Squirrel Removal & Control in Houston, TX
Biology and Habits
Fox and gray squirrels are active from dawn to dusk, with most feeding occurring in the early morning, and then again in the mid-afternoon. These tree squirrels usually feed on fruits, nuts, and other vegetation. Squirrels may breed twice a year (usually around January and June) and have a 42 - 45-day gestation. They typically have 2 - 3 young that are weaned at 10 - 12 weeks and can live up to 4 years old in the wild. These rodents nest in tree cavities, leaf nests, and attics or crawlspaces. Common entries to the home are roof vents, louvre vents, soffit vents, construction gaps, and rotten fascia boards.
Trapping techniques usually include cage traps for live-trap and removal and are generally baited with nuts and peanut butter. Live traps are set in the line of travel outside the den entrance (traps are not placed inside because there is inadequate light, and the den is a shelter, not a feeding site). Squirrels inside the home almost always come in through the fireplace or furnace chimneys, and should only be removed by trained personnel with the proper safety equipment (gloves, traps, control poles, etc.). Toxicants are illegal and are not used in squirrel control (animals may die in wall voids and cause odor problems). There may also be secondary poisoning hazards to pets (e.g. dogs that eat sick squirrels), and children may be bitten trying to assist sick animals.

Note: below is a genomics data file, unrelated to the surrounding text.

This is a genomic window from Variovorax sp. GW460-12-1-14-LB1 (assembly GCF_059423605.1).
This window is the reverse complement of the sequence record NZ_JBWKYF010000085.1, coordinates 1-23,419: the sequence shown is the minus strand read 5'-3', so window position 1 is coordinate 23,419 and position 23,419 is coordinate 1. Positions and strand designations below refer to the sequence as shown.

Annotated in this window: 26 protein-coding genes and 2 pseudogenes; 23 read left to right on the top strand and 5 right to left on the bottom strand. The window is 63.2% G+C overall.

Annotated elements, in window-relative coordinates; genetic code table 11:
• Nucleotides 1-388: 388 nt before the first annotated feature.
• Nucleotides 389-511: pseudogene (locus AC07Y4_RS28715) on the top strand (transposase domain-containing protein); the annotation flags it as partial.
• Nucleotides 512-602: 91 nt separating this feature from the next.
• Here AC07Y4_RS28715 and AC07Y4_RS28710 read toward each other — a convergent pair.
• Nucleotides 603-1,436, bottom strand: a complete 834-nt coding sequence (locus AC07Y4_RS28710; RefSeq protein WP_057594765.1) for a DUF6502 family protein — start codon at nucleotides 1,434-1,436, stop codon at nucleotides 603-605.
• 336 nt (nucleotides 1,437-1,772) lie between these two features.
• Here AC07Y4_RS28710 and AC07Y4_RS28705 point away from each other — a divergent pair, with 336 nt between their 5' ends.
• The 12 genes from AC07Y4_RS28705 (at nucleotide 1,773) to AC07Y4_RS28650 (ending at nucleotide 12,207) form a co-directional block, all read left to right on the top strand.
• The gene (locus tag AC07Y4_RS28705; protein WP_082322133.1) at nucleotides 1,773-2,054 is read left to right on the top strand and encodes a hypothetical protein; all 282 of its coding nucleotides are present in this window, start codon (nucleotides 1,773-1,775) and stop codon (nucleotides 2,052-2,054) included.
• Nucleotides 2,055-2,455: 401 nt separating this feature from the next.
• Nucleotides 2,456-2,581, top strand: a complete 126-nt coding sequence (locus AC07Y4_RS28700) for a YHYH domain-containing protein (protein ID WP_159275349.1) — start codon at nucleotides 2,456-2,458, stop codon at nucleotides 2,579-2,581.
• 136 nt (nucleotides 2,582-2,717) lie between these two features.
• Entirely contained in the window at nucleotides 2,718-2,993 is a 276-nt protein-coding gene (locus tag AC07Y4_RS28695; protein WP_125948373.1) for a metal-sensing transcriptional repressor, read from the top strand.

While most trespassing animals are merely a nuisance, they can pose a real threat to humans. It is estimated that rodents gnawing electrical wires cause 25 - 50% of all fires of unknown origin. Squirrels are known carriers of encephalitis and typhus, although they are generally not carriers of rabies.
Damage concerns include squirrels: chewing the bark off trees and shrubs, raiding crops and bird feeders, and shorting out transformers while traveling power-lines. In the fall and winter months squirrels enter dwellings for shelter, and in the spring they enter dwellings to raise young.
Trimming trees back 8-12 feet from the structure will help to prevent roof access. We use sheet metal, hardware-cloth, aluminum or wood to seal and close up entry holes to prevent future access.
For chimney exclusions, Animal-Safe Wildlife Control Specialists install only NFPA 211 and BOCA approved chimney screens and rain-caps to prevent squirrel entry. Chimney caps are available in black galvanized or stainless steel models and come in a wide range of sizes.